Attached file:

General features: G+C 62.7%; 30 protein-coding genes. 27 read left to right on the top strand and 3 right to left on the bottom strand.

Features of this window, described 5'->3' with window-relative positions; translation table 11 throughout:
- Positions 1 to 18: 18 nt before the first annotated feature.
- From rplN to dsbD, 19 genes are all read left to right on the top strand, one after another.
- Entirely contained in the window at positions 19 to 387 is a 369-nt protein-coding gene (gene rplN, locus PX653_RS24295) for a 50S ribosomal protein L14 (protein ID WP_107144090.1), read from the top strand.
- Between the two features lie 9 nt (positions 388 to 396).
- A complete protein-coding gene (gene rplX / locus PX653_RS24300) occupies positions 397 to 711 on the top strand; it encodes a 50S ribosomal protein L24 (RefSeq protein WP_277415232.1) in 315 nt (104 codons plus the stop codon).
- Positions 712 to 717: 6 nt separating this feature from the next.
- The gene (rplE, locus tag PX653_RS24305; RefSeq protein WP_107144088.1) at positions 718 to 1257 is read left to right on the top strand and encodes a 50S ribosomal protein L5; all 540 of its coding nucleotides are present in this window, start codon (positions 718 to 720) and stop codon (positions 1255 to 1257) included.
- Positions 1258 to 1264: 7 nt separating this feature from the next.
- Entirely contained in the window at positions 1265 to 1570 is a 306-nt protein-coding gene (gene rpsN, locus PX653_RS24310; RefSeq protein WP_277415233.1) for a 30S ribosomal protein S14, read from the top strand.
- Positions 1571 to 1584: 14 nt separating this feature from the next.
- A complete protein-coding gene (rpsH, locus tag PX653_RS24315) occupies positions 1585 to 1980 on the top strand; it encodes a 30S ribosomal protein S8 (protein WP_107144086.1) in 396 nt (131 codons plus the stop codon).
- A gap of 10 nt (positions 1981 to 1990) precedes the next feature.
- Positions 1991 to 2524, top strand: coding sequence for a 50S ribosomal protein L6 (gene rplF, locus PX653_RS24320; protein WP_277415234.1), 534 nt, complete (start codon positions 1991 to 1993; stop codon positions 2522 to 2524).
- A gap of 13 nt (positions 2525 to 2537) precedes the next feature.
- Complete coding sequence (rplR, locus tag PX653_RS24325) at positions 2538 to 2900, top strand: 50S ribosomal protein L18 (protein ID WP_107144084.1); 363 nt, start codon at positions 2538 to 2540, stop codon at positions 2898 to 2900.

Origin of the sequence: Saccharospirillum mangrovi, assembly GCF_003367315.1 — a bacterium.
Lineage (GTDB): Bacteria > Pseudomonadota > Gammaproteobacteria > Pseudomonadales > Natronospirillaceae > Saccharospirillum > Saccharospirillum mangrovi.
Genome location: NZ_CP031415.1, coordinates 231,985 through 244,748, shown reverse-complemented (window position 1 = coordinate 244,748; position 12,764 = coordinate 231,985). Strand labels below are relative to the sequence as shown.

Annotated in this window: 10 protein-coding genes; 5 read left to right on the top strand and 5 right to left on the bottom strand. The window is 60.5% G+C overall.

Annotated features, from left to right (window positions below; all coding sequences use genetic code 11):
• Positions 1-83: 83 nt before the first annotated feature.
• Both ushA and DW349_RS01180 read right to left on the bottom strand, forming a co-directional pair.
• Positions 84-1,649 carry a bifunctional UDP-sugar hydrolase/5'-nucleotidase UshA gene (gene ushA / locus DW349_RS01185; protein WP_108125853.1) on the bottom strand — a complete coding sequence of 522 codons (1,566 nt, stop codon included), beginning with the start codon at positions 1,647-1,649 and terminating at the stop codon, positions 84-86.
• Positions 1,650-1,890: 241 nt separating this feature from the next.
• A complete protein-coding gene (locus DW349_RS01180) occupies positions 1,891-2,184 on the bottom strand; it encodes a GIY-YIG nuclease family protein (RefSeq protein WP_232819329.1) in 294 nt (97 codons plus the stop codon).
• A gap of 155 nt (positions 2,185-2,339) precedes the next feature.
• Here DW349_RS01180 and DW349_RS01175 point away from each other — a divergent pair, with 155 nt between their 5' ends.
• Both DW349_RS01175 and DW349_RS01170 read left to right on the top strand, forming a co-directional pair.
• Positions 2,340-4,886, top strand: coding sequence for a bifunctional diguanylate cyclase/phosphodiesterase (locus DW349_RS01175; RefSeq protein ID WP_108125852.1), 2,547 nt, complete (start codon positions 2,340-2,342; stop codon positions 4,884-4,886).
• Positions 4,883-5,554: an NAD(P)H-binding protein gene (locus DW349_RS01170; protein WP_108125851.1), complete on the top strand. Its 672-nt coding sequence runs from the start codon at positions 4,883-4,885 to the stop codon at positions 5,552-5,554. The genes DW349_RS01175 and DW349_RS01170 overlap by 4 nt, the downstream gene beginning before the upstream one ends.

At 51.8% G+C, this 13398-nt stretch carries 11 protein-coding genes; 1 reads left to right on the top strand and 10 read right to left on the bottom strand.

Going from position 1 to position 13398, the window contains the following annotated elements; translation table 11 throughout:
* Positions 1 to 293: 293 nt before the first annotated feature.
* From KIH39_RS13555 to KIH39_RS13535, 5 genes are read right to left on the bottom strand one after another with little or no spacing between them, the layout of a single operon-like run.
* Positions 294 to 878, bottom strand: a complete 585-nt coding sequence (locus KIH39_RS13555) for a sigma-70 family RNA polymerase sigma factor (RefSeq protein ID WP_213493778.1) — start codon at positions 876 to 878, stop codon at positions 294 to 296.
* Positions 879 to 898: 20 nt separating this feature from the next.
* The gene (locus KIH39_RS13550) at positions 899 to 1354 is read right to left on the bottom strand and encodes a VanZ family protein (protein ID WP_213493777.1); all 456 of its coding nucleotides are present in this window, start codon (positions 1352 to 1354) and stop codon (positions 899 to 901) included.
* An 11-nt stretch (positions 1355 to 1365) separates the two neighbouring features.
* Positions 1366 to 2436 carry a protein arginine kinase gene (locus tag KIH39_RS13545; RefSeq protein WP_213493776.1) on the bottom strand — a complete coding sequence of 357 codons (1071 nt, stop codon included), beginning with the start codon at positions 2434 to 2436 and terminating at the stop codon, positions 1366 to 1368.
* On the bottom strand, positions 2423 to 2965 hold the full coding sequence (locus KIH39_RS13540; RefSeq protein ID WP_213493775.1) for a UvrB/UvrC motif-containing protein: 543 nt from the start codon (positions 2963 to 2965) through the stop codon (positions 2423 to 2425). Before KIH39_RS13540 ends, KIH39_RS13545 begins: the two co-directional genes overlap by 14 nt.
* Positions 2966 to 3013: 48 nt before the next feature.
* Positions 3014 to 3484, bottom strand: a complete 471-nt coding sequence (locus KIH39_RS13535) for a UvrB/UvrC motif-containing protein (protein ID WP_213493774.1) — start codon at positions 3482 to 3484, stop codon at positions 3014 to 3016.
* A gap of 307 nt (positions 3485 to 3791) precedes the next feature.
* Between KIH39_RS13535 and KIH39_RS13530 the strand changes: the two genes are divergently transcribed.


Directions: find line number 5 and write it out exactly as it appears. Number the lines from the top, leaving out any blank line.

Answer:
- Entirely contained in the window at positions 19 to 387 is a 369-nt protein-coding gene (gene rplN, locus PX653_RS24295) for a 50S ribosomal protein L14 (protein ID WP_107144090.1), read from the top strand.